Octa-1 (b) 72 39 0-150 0.097 0.018 19
Octa-2 (b) 85 28 29-140 0.35 0.14 130
BDE-203 (b) 37 11 16-59 0.074 0.022 ND
Octa-3 (b) 91 95 0-280 0.093 0.38 ND
BDE-183 (a) 94 13 68-120 0.15 0.033 63

 Addition Addition
 electronics dismantlers rubber mixers
BDE
congener Est SE CV % Est SE CV %

BDE-209 (a) 1.6 0.86 87 70 22 73
BDE-208 (b) 0.13 0.035 35 1.5 0.33 48
BDE-207 (b) 0.63 0.54 96 7.5 2.5 54
BDE-206 (b) 0.083 0.48 ND 3.3 2.6 56
Octa-1 (b) 0.12 0.41 120 1.7 1.6 61
Octa-2 (b) 3.6 2.7 130 12 4.2 54
BDE-203 (b) 0.055 0.15 1,700 0.21 0.37 366
Octa-3 (b) 0.44 0.52 43 2.4 1.7 69
BDE-183 (a) 9.1 1.5 31 NA NA NA

 Addition
 abattoir
 workers and Samples with
 rubber concentrations
 millers < LOQ (%)
BDE
congener Est SE Ce CUe

BDE-209 (a) 2.8 0.60 0 0.20
BDE-208 (b) NA NA 0.02 0.79
BDE-207 (b) NA NA 0 0.12
BDE-206 (b) NA NA 0.02 0.42
Octa-1 (b) NA NA 0.02 0.33
Octa-2 (b) NA NA 0 0.63
BDE-203 (b) NA NA 0.09 0.87
Octa-3 (b) NA NA 0 0.21
BDE-183 (a) NA NA 0 0.61

Abbreviations: Ce, considered exposed; CUe, considered unexposed; CV %,
relative coefficient of variation; Est, estimate; NA, not applicable;
ND, not determined. Baseline estimates were derived from rubber millers
and reference populations of cleaners, clerks, and abattoir workers.
The model assumed that each subject had a certain non-work-related
exposure that was constant but not dependent on profession. Each of the
occupationally exposed workers also had a work-related exposure
considered to be at steady state before vacation but different between
groups and subjects.

(a) One hundred seven observations in 68 individuals. (b) Sixty-seven
observations in 28 individuals.
COPYRIGHT 2006 National Institute of Environmental Health Sciences
No portion of this article can be reproduced without the express written permission from the copyright holder.
Copyright 2006, Gale Group. All rights reserved. Gale Group is a Thomson Corporation Company.

Article Details
Printer friendly Cite/link Email Feedback
Title Annotation:Research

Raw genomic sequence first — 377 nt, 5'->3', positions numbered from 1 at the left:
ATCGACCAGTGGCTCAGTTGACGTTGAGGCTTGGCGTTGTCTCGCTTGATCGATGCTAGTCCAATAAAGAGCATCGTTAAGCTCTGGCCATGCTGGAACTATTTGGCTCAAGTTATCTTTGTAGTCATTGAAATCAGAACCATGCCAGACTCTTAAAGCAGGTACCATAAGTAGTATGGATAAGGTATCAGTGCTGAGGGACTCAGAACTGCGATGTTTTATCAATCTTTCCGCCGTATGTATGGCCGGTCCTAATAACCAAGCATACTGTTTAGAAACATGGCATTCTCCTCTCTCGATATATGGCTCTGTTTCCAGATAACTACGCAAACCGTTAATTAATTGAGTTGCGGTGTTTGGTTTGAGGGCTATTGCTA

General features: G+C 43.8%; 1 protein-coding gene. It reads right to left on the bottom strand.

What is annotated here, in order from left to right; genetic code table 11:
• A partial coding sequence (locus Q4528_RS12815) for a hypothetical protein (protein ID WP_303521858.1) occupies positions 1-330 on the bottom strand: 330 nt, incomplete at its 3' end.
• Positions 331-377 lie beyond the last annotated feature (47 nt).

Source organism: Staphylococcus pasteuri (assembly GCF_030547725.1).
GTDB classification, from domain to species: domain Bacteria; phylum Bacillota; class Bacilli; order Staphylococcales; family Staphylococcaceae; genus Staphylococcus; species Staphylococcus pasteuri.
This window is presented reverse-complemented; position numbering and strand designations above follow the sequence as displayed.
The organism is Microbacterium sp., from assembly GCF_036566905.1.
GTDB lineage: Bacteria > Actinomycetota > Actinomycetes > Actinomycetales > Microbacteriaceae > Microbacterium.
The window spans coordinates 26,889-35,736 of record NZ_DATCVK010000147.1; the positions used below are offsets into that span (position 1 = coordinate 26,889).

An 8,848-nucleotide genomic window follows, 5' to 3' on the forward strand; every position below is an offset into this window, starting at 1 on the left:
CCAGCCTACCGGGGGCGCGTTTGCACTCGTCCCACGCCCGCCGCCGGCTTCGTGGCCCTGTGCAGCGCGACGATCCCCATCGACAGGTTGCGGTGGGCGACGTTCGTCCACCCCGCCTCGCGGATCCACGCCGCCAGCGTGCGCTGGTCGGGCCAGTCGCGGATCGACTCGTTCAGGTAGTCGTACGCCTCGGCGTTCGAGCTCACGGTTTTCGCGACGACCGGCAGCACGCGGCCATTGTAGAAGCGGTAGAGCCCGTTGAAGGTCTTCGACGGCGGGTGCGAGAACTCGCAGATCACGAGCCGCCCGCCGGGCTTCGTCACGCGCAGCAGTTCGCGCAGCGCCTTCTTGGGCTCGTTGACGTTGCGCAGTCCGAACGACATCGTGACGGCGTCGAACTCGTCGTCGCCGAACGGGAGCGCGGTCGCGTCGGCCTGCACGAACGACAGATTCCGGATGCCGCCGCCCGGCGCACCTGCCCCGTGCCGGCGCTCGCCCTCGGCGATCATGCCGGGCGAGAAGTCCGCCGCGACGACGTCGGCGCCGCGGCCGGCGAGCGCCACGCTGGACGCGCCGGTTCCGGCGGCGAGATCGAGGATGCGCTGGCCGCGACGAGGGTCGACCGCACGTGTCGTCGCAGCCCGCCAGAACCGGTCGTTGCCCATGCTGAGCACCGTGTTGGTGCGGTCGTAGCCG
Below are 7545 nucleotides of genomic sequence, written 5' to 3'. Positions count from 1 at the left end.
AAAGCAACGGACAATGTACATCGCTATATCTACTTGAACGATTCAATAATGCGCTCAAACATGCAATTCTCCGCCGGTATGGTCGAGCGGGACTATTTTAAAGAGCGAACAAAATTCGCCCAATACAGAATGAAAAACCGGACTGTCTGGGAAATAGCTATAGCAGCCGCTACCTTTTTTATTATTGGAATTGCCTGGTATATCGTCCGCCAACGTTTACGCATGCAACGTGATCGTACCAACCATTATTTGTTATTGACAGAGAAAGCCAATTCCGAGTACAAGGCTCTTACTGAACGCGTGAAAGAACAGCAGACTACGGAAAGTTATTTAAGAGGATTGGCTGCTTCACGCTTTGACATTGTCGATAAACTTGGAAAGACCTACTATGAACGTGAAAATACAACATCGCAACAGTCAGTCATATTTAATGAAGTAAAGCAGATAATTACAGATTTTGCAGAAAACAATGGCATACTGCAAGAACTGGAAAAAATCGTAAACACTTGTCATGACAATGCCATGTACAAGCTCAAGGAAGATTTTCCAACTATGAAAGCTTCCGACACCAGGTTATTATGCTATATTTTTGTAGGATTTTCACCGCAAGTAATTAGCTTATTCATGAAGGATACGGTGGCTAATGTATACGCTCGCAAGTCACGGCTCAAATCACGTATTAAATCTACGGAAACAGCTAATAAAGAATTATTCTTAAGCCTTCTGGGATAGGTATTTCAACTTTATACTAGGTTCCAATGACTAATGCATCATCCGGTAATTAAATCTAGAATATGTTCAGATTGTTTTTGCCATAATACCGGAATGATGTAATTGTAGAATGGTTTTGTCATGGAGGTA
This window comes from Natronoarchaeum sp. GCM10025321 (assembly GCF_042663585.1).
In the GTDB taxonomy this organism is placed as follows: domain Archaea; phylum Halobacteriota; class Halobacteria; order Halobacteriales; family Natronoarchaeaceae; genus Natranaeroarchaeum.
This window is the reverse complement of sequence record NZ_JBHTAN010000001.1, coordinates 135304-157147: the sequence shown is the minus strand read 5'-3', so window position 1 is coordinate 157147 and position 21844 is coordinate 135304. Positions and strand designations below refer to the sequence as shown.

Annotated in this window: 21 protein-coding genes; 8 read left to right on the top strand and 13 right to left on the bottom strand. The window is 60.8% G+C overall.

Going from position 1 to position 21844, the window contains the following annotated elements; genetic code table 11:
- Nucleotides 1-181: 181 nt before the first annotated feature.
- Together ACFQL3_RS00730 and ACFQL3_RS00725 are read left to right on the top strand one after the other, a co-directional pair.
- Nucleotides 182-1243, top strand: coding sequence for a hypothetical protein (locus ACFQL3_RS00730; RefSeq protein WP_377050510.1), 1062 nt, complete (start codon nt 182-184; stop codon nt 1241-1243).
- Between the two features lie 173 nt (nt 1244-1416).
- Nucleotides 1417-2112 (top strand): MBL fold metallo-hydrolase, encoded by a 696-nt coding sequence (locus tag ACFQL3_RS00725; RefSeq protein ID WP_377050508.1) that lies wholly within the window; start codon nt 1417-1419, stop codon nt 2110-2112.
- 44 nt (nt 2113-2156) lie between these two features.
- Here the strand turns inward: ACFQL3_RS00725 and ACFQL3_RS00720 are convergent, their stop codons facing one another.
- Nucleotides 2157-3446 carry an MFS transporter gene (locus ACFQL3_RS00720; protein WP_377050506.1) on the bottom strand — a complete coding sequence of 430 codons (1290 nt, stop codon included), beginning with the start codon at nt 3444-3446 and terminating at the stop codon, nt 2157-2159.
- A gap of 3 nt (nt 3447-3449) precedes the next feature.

Author:Jakobsson, Kristina
Publication:Environmental Health Perspectives
Date:Feb 1, 2006
Words:6763
Previous Article:Blood mercury reporting in NHANES: identifying Asian, Pacific Islander, Native American, and multiracial groups.
Next Article:Dermal exposure to jet fuel JP-8 significantly contributes to the production of urinary naphthols in fuel-cell maintenance workers.


Related Articles
The PBDEs: An Emerging Environmental Challenge and Another Reason for Breast-Milk Monitoring Programs.
Polybrominated diphenyl ethers in maternal and fetal blood samples.
Flame retardants take a vacation.
Brominated flame retardants: cause for concern?
Retrospective time-trend study of polybrominated diphenyl ether and polybrominated and polychlorinated biphenyl levels in human serum from the United...
Polybrominated diphenyl ethers: a case study for using biomonitoring data to address risk assessment questions.
Polybrominated diphenyl ether levels in the blood of pregnant women living in an agricultural community in California.
Levels and concentration ratios of polychlorinated biphenyls and polybrominated diphenyl ethers in serum and breast milk in Japanese mothers.
Polybrominated diphenyl ether (PBDE) levels in an expanded market basket survey of U.S. food and estimated PBDE dietary intake by age and sex.
Children show highest levels of polybrominated diphenyl ethers in a California family of four: a case study.

Terms of use | Privacy policy | Copyright © 2021 Farlex, Inc. | Feedback | For webmasters